I was lucky enough to be involved at a Library Day at the Literary and Philosophical Society of Newcastle upon Tyne yesterday. Thanks to the good offices of the President Paul Gailiunas and the Librarian Kay Easson I was able to get access to the archives. Paul showed me the recently discovered recommendation book, which covers the period 1794-1801. Prior to looking at this book, I had thought that women were only allowed in the society from 1799, and then only as reading members, but it shows that after a query by one of the members, John Clennell (see below), the committee revealed that women had always been allowed, although none had ever joined, possibly because, the exchange with Clennell implies, they had never been very enthusiastic.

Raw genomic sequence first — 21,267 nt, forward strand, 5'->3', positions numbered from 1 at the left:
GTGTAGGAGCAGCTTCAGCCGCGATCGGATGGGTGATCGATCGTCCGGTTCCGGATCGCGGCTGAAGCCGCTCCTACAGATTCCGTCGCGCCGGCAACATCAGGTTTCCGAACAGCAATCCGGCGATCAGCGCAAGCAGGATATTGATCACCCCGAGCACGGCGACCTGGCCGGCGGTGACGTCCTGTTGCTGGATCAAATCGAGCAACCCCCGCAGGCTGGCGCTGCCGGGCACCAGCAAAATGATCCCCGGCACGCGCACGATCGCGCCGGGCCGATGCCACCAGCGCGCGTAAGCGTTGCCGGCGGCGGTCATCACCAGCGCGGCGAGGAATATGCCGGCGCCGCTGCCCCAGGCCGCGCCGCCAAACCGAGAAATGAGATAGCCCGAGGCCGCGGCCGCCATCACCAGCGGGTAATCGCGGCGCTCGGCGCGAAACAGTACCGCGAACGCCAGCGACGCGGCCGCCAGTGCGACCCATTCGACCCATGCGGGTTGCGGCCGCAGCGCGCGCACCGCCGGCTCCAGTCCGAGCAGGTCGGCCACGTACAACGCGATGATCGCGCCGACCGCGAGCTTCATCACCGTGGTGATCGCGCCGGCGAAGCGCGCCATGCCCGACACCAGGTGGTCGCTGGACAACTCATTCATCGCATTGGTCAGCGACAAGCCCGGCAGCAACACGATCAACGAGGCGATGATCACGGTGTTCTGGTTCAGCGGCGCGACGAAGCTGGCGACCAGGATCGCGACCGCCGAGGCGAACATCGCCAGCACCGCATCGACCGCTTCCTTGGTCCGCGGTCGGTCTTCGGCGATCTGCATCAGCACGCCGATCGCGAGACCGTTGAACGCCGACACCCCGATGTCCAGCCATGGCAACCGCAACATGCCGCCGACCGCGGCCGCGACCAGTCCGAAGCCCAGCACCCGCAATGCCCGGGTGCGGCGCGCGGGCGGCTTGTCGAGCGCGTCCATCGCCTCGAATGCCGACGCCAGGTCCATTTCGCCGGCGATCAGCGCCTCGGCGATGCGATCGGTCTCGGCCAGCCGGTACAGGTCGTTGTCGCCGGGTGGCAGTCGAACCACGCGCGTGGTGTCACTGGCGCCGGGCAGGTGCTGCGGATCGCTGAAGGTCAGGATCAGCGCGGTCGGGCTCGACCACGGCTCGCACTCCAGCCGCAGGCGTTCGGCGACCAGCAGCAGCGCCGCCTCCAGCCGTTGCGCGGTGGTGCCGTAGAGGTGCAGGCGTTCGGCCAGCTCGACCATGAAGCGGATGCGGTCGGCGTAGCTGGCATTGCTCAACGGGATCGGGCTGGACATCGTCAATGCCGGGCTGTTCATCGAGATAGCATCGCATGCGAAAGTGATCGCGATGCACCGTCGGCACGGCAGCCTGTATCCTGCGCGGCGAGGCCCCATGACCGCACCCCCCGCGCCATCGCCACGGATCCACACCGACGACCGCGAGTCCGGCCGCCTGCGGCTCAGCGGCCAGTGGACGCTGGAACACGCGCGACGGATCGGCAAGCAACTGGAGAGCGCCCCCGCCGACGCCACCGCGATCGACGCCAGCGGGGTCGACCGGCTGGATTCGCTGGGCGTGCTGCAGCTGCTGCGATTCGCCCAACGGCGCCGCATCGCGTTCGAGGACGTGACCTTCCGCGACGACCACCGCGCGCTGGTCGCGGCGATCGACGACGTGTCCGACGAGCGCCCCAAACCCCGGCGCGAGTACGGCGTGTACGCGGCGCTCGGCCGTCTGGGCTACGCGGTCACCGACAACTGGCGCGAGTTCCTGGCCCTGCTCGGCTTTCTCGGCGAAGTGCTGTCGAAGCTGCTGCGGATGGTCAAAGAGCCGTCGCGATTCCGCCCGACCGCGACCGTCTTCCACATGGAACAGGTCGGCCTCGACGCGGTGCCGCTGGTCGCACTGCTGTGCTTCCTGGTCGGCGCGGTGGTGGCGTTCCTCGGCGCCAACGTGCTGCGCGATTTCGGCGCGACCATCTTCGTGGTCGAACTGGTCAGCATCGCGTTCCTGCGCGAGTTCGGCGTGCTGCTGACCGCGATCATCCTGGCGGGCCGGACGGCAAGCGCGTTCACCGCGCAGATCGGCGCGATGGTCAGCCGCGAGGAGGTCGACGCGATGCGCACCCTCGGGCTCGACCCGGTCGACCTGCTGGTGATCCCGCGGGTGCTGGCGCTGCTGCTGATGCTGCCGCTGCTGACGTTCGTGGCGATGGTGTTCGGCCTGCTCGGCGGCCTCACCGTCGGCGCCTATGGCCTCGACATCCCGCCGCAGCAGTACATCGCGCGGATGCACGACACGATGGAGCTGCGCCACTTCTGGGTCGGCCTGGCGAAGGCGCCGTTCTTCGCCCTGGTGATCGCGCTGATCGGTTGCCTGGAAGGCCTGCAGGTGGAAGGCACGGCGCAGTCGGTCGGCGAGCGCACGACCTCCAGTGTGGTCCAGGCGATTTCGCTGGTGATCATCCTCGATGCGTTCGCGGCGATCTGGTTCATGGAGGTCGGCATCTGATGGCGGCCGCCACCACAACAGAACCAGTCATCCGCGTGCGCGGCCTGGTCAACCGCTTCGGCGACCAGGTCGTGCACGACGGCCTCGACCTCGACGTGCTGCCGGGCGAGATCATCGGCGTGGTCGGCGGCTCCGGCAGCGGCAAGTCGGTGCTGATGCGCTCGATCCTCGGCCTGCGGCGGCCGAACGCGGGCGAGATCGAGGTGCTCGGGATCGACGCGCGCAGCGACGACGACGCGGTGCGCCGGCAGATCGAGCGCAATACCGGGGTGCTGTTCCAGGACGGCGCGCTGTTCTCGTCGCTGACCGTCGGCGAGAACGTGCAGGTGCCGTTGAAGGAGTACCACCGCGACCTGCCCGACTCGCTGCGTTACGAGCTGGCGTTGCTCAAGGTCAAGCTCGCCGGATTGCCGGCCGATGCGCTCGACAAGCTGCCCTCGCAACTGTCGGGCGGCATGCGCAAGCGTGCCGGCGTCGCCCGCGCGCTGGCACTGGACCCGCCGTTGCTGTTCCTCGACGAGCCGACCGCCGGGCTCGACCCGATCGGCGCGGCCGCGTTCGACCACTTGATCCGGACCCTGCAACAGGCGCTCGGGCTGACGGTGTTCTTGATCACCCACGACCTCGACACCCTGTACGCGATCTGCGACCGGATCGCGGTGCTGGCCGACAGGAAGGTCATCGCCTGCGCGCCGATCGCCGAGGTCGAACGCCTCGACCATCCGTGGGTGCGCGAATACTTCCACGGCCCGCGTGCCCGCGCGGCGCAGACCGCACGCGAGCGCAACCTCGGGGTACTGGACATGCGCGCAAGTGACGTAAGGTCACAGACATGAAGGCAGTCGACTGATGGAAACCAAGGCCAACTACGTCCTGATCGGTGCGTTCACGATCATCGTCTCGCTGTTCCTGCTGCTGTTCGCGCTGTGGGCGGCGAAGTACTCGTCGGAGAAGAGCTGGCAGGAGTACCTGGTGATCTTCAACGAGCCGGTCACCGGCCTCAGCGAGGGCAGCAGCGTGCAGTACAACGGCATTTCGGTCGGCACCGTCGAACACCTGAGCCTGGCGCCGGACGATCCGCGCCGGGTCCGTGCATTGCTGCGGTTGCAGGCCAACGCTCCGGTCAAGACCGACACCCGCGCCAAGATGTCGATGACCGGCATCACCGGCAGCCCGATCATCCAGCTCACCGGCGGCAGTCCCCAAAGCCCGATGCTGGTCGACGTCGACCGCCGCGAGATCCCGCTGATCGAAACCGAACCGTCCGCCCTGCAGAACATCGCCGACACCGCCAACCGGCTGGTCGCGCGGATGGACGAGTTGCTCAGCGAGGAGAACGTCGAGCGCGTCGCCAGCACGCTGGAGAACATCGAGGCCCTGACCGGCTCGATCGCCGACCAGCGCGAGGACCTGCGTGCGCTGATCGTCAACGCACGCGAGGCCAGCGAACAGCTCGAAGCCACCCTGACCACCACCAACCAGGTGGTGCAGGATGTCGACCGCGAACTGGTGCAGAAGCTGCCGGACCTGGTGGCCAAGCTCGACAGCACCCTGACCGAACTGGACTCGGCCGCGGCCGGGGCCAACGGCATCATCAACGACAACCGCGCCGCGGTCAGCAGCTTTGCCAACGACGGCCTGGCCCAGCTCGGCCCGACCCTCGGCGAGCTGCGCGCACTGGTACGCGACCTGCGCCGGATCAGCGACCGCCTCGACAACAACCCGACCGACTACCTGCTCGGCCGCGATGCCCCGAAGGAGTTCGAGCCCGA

Clennell from the time he joins c. 1798 is an eager recommender of books, including Mary Hays’s Appeal to the Men of Great Britain on Behalf of Women (1798) and Maria Edgeworth’s Practical Education
One imagines, then, that his query to the committee about their intention of bringing in a new category of membership stemmed from a desire to have women more fully involved. As we can see from the photograph below,
he seems to …read more